Among the general public, solar thermal energy is currently associated with dark blue, rectangular collectors on building roofs. Technologies are needed for aesthetically high quality architecture which offer the architect more room for manoeuvre when it comes to low- and plus-energy buildings. With the “ArKol” project, researchers at Fraunhofer ISE together with partners are currently developing two façade collectors for solar thermal energy generation, which permit a high degree of design flexibility: a strip collector for opaque façade sections and a solar thermal blind for transparent sections. The current state of the two developments will be presented at the BAU 2017 trade fair.
As part of the “ArKol – development of architecturally highly integrated façade collectors with heat pipes” project, Fraunhofer ISE together with its partners...
At TU Wien, an alternative for resource intensive formwork for the construction of concrete domes was developed. It is now used in a test dome for the Austrian Federal Railways Infrastructure (ÖBB Infrastruktur).
Concrete shells are efficient structures, but not very resource efficient. The formwork for the construction of concrete domes alone requires a high amount of...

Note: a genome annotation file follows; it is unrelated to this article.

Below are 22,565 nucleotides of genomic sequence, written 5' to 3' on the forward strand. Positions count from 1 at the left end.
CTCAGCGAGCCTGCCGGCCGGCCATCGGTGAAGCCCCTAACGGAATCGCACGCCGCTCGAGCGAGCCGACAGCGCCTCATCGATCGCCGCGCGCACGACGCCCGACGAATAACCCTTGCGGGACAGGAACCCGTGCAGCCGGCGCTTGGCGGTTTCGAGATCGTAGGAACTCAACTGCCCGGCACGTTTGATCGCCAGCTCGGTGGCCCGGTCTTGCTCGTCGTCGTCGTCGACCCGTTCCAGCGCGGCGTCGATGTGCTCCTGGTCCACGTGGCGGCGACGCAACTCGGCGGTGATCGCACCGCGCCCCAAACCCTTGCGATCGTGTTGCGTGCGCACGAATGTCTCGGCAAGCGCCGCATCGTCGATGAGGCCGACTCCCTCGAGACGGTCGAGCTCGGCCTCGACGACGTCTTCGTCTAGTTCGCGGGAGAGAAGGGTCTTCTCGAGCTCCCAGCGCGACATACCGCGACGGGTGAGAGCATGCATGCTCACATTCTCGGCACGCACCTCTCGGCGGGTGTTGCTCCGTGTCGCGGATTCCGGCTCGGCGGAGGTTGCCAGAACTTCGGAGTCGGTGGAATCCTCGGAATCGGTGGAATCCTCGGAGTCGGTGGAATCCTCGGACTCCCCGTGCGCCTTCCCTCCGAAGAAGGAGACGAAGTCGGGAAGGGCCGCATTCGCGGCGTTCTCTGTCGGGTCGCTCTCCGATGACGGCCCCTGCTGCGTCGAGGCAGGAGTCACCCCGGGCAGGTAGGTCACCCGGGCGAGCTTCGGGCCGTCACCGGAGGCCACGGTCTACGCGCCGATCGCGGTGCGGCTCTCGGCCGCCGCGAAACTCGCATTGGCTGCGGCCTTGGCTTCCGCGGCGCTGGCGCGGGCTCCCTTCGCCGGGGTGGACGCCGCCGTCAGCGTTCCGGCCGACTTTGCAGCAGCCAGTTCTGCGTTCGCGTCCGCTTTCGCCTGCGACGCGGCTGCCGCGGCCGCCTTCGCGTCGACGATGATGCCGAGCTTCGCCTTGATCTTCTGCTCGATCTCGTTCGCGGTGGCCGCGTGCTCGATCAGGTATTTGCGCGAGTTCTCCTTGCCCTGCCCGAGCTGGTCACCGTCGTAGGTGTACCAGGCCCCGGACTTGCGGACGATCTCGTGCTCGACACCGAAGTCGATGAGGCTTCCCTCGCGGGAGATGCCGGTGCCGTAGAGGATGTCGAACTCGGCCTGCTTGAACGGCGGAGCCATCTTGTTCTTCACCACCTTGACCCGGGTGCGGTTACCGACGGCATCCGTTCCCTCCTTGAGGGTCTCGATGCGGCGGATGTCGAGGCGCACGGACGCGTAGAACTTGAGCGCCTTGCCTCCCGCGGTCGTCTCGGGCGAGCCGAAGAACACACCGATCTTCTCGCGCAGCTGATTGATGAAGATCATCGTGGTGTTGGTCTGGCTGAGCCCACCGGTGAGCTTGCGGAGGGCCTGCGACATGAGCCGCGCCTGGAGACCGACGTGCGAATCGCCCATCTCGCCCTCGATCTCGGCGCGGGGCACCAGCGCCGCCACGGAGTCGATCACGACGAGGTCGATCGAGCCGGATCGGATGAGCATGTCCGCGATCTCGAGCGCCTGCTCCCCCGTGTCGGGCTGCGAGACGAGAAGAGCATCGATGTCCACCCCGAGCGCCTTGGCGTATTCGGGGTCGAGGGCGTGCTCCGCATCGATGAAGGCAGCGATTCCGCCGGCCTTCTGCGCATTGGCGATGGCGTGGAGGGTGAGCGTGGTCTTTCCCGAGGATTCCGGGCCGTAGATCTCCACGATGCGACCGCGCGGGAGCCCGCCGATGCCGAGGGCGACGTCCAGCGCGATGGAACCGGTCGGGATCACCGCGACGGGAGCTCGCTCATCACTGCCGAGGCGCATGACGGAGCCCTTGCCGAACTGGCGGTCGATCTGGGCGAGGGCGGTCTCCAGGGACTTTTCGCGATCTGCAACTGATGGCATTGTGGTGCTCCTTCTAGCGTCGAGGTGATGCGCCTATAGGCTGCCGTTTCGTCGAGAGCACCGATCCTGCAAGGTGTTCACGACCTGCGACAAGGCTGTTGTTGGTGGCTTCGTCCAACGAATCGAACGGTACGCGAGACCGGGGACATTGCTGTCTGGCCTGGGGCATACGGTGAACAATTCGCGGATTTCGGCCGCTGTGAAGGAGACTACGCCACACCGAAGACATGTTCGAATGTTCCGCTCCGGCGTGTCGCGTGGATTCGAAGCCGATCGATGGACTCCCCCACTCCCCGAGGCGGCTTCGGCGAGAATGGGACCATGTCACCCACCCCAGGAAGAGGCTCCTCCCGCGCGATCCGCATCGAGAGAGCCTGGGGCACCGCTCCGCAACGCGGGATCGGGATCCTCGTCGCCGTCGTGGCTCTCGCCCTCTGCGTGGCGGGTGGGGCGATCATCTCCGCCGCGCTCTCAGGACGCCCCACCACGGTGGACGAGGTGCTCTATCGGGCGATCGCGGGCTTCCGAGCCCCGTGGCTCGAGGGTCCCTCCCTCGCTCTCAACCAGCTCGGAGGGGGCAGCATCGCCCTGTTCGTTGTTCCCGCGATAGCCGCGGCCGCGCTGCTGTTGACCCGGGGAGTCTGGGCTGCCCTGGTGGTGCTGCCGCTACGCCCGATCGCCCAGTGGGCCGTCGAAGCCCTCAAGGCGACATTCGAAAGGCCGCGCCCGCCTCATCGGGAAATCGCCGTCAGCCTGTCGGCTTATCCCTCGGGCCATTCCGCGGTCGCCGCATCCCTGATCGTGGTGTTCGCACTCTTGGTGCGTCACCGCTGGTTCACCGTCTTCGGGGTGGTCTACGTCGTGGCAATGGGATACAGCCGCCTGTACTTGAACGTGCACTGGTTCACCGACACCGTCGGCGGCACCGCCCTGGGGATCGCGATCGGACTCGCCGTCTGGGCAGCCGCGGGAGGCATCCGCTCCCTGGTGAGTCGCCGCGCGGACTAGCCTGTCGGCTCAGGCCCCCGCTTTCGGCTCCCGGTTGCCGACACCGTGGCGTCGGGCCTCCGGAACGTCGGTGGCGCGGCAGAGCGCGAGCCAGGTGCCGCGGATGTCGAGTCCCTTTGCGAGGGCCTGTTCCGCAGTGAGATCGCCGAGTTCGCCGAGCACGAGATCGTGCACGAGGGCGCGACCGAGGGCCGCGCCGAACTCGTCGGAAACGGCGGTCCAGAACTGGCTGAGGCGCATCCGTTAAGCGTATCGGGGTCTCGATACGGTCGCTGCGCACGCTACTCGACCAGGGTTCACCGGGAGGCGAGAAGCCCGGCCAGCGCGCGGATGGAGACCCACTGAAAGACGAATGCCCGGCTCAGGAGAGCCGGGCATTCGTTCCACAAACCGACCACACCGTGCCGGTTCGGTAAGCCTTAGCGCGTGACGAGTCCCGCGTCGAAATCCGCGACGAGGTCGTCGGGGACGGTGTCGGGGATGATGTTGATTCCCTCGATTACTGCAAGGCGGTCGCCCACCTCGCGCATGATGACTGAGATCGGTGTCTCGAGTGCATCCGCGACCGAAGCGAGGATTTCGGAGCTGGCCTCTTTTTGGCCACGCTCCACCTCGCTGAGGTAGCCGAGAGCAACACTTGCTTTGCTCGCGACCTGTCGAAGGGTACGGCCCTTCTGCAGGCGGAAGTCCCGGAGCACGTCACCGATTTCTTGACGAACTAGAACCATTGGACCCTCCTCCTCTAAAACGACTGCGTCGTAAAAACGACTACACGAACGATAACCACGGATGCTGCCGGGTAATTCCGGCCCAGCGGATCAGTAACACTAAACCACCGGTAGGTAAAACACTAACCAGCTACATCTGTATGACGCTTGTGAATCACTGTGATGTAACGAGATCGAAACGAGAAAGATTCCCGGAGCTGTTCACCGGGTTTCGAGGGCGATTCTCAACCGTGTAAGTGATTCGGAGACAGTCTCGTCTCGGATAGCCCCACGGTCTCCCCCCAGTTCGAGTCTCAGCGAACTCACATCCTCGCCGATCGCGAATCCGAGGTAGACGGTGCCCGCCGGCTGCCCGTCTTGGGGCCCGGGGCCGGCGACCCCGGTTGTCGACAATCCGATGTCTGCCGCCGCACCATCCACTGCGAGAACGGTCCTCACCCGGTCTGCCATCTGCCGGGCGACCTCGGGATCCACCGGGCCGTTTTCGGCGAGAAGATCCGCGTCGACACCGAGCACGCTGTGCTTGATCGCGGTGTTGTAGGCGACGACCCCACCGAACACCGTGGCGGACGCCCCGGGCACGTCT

Many pathogens use certain sugar compounds from their host to help conceal themselves against the immune system. Scientists at the University of Bonn have now, in cooperation with researchers at the University of York in the United Kingdom, analyzed the dynamics of a bacterial molecule that is involved in this process. They demonstrate that the protein grabs onto the sugar molecule with a Pac Man-like chewing motion and holds it until it can be used. Their results could help design therapeutics that could make the protein poorer at grabbing and holding and hence compromise the pathogen in the host. The study has now been published in “Biophysical Journal”.
The cells of the mouth, nose and intestinal mucosa produce large quantities of a chemical called sialic acid. Many bacteria possess a special transport system...
10.01.2017 | Event News
09.01.2017 | Event News
05.01.2017 | Event News
17.01.2017 | Earth Sciences
17.01.2017 | Materials Sciences
17.01.2017 | Architecture and Construction